This study suggests a linkage between AITD and NAR. These conditions might share immune features or represent coexisting autoimmune disease, and further investigation will proceed in this direction. Studies with larger patient populations and more stringent classification of AITD will also be helpful in determining whether medical and surgical management of chronic rhinitis or AITD will affect the clinical course of the opposite entity.


The author had full access to all data in this study and takes responsibility for its integrity and accuracy of data analysis.


(1.) Carlston JA. Hypothyroidism in atopy. Ann Allergy 1965;23: 331-4.

(2.) Schwartz HJ. The relationship of thyroid disease and the atopic state. Ann Allergy 1966;24(5):234-7.

(3.) Lindberg B, Ericsson UB, Fredriksson B, et al. The coexistence of thyroid autoimmunity in children and adolescents with various allergic diseases. Acta Paediatr 1998;87(4):371-4.

(4.) Amino N, Hidaka Y, Takano T, et al. Association of seasonal allergic rhinitis is high in Graves' disease and low in painless thyroiditis. Thyroid 2003;13(8):811-4.

(5.) Yamada T, Sato A, Komiya I, et al. An elevation of serum immunoglobulin E provides a new aspect of hyperthyroid Graves' disease. J Clin Endocrinol Metab 2000;85(8):2775-8.

(6.) Nakamura S, Isaji M, Ishimori M. Familial occurrence of silent thyroiditis. Endocr J 2005;52(5):617-21.

(7.) Krouse JH, Krouse HJ. Allergic disease and associated concurrent medical illnesses. ORL Head Neck Nurs 2002;20(4):10-14.

(8.) Goldacre M, Kurina L, Yeates D, et al. Use of large medical databases to study associations between diseases. QJM 2000;93(10):669-75.

(9.) Verneuil L, Leconte C, Ballet JJ, et al. Association between chronic urticaria and thyroid autoimmunity: A prospective study involving 99 patients. Dermatology 2004;208(2):98-103.

(10.) Takeoka K, Hidaka Y, Hanada H, et al. Increase in serum levels of autoantibodies after attack of seasonal allergic rhinitis in patients with Graves' disease. Int Arch Allergy Immunol 2003; 132(3):268-76.

(11.) Moens HJ, Wiersinga WM, Drexhage HA. Association between autoimmune thyroid disease, atopy, and urticaria? Lancet 1984;2 (8402):582-3.

(12.) Settipane RA, Lieberman P. Update on nonallergic rhinitis. Ann Allergy Asthma Immunol 2001;86(5):494-507.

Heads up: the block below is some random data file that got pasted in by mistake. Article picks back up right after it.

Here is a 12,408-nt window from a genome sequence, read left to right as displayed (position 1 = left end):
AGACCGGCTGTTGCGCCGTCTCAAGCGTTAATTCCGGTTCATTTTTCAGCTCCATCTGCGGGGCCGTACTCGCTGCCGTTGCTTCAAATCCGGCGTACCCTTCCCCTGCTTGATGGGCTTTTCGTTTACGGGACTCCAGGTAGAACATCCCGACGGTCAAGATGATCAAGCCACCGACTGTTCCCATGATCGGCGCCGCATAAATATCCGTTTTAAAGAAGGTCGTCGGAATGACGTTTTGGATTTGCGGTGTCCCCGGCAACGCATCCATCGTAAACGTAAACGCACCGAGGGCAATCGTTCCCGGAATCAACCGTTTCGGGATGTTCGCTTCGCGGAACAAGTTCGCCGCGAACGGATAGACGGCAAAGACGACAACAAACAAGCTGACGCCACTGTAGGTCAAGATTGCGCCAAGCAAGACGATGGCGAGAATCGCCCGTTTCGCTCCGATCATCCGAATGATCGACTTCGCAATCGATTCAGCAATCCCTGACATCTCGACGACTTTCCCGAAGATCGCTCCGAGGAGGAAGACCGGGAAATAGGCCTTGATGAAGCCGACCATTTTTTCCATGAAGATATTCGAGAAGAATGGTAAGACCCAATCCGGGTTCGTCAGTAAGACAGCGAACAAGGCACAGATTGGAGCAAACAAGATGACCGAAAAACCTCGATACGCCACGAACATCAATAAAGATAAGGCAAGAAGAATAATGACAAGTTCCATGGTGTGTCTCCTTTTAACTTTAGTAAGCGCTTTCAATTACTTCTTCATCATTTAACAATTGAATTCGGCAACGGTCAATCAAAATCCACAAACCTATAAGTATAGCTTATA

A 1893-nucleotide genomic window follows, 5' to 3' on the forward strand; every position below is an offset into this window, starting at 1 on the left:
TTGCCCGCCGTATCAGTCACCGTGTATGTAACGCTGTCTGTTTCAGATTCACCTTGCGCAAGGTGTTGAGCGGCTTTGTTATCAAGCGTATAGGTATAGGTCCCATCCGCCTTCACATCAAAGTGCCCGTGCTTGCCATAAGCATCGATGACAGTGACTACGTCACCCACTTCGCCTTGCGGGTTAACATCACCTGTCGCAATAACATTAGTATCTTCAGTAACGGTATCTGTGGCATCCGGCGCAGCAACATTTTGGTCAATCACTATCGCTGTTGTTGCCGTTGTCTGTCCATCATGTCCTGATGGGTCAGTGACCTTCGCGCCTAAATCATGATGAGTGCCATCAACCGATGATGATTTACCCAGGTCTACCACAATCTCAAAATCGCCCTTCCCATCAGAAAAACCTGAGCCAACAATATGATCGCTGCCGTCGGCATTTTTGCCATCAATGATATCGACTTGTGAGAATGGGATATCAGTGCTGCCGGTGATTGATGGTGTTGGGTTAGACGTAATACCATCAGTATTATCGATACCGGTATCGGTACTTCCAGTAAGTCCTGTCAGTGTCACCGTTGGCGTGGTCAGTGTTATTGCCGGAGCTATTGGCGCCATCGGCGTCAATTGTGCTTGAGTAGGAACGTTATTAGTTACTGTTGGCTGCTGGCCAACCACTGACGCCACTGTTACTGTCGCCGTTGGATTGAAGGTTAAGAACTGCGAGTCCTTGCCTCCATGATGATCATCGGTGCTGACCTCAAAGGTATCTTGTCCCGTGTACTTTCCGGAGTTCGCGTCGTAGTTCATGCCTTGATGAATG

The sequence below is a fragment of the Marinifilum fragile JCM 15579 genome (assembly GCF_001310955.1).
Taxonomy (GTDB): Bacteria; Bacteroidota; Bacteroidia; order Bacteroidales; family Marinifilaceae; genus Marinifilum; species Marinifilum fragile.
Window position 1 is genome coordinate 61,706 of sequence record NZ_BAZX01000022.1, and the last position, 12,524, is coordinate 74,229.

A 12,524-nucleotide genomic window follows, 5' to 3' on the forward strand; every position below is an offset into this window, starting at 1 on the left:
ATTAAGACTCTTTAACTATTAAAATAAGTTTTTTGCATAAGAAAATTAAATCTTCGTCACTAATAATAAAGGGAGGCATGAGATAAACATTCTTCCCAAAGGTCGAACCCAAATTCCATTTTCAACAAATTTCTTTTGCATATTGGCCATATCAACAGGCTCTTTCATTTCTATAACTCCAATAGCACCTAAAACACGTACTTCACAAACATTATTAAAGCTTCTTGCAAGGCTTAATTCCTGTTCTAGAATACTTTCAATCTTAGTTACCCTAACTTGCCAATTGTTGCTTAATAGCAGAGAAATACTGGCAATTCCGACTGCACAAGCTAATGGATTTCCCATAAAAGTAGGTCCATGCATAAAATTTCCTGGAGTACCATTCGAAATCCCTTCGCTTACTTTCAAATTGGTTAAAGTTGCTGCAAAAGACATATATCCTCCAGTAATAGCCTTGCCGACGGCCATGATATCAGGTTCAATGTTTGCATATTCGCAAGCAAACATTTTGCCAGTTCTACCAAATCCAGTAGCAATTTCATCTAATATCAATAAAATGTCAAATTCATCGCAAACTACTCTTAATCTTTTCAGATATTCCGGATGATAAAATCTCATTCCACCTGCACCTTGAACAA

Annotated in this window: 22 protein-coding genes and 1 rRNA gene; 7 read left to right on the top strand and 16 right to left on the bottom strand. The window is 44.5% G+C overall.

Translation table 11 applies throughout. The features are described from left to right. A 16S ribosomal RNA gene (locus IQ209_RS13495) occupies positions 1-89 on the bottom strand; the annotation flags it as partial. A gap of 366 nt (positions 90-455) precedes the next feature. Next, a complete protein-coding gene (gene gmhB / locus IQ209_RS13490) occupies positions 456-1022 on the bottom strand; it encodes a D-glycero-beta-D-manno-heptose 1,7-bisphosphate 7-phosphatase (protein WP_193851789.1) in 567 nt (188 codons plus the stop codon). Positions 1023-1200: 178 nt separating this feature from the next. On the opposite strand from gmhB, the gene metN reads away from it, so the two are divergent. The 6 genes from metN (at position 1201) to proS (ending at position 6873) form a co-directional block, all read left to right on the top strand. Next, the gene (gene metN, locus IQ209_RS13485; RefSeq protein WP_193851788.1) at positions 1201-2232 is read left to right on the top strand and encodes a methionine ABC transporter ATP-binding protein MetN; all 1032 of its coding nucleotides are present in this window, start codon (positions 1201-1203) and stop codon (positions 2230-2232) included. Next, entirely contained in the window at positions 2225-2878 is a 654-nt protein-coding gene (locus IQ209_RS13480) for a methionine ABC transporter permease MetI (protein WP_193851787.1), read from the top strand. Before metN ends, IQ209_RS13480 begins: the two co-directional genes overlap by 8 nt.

(13.) Dykewicz MS, Fineman S, Skoner DP, et al. Diagnosis and management of rhinitis: Complete guidelines of the Joint Task Force on Practice Parameters in Allergy, Asthma and Immunology. American Academy of Allergy, Asthma and Immunology. Ann Allergy Asthma Immunol 1998;81(5 Pt 2):478-518.

(14.) National Rhinitis Classification Task Force. The broad spectrum of rhinitis: Etiology, diagnosis, and advances in treatment. Data presented at the National Allergy Advisory Council Meeting; October 16, 1999; St. Thomas, U.S. Virgin Islands.

William R. Reisacher, MD, FACS, FAAOA

From Rockland Ear, Nose and Throat Associates, PC, West Nyack, New York. Dr. Reisacher is now with the Department of Otorhinolaryngology, Weill Medical College of Cornell University, New York City.

This article was presented at the American Academy of Otolaryngic Allergy Annual Meeting; September 14-16, 2006; Toronto.

Corresponding author: William R. Reisacher, MD, Weill Medical College of Cornell University, Department of Otorhinolaryngology, 1305 York Ave., 5th Floor, New York, NY 10021. Phone: (646) 962-2093; fax: (646) 962-0030; e-mail:
Table 1. Patient demographics

Characteristic (n = 101) (n = 77) (n = 34) (n = 23)

Mean age (yr) 48.1 41.8 44.9 57.0
Female-to-male 0.91:1 1.03:1 1.82:1 6.67:1

NR = no rhinitis; AR =allergic rhinitis; NAR = nonallergic
rhinitis; AITD = autoimmune thyroid disease.

Table 2. Chi-square tests of association

 Chi-square Odds p
Comparison value ratio value

AR to AITD 0.03 0.93 0.87
NAR to AITD 0.62 1.53 0.43
N R to AITD 0.18 0.83 0.67

AR = allergic rhinitis; AITD = autoin:mune thyroid disease;
NAR = non-allergic rhinitis; NR = no rhinitis.
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Article Details
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Author:Reisacher, William R.
Publication:Ear, Nose and Throat Journal
Article Type:Clinical report
Geographic Code:1U2NY
Date:Sep 1, 2008